Commonsense has prevailed with authorities apparently conceding that Siem Reap’s Administrative City, opened to great fanfare in January 2011, is a dud.
The new promise is that most government offices banished to the far-flung bureaucratic outpost will be relocated back into town.
On Monday, April 29, it was announced that changes would be made to offices located in the Siem Reap Administrative City due to its distance from Siem Reap’s business district.
Tea Banh, Deputy Prime Minister and Minister of National Defense said, during a ceremony marking the installation of a new Siem Reap governor, that he was thinking about government officials who have to travel almost twenty kilometres in order to work at the Siem Reap Administrative City.
He added that the so-called city would be moved to a site nearer town in the very near future.
“I would like to inform all of you about the Siem Reap Administrative City, the place for officials to work. It is very far away from the city and I am considering a new site now,” he said.
Provincial government officials heralded this announcement with much enthusiasm because working at the Siem Reap Administrative City was fraught with difficulties. The long drive to work played havoc with the family budget, due mostly to the cost of gasoline. They also claimed the long daily commute created health problems and road safety was also a big issue.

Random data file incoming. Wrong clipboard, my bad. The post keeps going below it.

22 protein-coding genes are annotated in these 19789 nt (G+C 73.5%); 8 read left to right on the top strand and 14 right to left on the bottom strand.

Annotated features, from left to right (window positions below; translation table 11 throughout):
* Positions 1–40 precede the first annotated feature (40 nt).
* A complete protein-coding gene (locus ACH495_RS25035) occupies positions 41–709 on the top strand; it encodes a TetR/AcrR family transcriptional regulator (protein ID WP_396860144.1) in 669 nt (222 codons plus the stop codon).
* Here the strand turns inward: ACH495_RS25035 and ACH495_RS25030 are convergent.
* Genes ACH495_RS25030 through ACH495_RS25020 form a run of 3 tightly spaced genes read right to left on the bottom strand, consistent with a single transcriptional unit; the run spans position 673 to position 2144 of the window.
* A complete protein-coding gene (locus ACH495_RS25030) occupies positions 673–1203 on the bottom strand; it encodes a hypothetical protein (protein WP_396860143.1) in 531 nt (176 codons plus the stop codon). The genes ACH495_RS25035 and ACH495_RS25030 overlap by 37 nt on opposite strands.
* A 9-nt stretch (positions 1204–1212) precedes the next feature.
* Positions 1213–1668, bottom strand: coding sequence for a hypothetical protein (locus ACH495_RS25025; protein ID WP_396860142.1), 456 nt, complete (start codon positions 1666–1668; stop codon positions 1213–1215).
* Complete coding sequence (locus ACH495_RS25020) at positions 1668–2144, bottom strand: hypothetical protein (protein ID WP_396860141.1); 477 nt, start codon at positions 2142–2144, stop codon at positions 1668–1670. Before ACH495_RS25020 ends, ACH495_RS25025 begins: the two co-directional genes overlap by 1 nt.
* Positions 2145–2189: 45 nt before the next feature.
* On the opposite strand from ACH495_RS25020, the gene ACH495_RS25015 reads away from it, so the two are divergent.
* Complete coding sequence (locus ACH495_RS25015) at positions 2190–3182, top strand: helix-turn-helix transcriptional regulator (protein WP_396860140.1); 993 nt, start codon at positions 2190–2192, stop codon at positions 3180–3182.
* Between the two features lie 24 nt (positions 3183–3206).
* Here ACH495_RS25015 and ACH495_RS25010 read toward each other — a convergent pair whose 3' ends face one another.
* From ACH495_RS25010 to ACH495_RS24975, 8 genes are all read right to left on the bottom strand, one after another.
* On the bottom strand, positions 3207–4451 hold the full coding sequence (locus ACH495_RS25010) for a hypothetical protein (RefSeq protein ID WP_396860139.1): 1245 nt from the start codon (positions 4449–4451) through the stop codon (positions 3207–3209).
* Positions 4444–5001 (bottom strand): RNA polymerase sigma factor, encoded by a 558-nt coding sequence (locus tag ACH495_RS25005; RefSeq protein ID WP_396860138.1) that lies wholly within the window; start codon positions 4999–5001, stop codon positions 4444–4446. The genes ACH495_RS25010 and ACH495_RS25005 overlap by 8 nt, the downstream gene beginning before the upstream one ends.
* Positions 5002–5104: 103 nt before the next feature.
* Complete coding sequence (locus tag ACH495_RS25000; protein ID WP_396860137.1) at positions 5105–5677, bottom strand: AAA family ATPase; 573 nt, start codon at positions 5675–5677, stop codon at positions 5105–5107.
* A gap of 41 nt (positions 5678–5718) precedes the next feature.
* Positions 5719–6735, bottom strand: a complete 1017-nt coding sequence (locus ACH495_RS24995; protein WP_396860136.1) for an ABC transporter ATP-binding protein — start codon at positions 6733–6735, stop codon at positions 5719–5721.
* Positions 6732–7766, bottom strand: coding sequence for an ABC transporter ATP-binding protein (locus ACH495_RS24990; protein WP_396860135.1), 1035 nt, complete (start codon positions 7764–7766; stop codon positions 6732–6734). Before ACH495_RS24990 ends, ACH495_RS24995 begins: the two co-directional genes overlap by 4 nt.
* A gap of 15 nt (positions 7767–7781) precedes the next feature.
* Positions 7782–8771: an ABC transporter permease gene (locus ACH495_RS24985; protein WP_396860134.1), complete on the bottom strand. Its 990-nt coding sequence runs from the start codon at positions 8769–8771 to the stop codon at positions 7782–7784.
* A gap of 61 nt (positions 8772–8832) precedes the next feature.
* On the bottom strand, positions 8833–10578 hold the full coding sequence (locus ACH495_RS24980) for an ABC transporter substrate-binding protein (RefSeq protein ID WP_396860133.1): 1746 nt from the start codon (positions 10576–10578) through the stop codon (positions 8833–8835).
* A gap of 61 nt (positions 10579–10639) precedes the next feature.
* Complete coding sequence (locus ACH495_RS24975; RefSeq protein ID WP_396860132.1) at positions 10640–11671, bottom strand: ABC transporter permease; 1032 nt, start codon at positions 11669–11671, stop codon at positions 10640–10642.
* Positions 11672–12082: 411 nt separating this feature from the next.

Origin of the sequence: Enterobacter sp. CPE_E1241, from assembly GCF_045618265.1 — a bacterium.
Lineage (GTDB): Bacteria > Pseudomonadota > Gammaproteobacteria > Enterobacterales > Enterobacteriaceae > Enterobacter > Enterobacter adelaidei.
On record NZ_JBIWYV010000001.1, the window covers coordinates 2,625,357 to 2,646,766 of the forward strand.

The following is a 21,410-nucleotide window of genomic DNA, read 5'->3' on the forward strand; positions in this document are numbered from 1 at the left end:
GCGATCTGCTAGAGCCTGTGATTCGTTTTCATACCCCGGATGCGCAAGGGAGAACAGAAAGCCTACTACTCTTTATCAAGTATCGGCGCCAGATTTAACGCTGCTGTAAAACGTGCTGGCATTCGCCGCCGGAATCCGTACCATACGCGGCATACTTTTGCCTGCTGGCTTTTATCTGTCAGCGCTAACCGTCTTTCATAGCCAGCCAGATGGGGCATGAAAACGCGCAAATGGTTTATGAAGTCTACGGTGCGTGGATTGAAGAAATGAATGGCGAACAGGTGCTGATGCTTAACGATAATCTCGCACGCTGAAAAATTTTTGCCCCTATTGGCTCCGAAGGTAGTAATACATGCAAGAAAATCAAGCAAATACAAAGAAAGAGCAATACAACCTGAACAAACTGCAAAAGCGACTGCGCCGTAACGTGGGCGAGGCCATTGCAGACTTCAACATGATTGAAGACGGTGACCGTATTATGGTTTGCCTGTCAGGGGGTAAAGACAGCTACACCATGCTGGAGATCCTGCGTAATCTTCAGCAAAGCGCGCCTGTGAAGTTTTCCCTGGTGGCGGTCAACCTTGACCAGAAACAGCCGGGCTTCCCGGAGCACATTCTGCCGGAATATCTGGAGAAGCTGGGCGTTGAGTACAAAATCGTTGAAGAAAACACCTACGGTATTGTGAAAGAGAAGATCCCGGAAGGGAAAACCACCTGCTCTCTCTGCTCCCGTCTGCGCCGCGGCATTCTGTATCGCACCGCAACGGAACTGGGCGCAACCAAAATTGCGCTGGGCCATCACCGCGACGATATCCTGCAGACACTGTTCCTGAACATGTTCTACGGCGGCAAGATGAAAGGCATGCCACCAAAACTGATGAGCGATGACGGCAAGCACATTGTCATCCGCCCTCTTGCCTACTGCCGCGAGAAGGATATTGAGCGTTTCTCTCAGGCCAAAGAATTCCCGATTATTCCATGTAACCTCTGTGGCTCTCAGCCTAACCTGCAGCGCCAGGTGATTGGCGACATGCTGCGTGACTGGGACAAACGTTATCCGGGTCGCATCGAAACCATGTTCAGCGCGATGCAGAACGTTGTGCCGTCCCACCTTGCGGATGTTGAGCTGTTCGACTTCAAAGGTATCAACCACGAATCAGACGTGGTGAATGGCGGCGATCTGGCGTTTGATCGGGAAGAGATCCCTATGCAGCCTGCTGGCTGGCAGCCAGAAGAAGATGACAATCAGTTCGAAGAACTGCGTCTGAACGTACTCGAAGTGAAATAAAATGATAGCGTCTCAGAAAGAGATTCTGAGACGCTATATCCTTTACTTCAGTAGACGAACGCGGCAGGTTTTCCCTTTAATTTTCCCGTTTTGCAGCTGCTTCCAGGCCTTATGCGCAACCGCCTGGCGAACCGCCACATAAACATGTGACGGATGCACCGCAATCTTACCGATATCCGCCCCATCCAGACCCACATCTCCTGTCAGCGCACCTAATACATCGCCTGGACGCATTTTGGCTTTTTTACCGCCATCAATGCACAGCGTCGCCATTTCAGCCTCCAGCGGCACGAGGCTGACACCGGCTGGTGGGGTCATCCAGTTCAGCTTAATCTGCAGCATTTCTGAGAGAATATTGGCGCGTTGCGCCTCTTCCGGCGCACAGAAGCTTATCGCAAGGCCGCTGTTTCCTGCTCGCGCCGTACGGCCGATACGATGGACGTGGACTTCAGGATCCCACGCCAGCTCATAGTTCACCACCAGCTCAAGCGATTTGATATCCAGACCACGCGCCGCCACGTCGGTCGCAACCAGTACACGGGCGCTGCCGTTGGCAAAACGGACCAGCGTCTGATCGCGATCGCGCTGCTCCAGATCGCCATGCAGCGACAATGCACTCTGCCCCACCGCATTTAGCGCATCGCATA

A government official, speaking anonymously, hoped that promise of relocation would become reality in the near future.
“We thank him [Deputy Prime Minister] for thinking about us. We have experienced many difficulties since they relocated our work to this place” she said.
She added that on her salary she could not afford the daily gasoline expense.
“We have to spend $10 every day for our gasoline if we drive our cars to work. I think that is too much to spend on only one thing and I feel very excited to hear this good news.”
She said that hopefully the relocation to the new site will happen soon so that her daily expenses will be decreased.
The Administrative City opened for government officials to work in January 2011.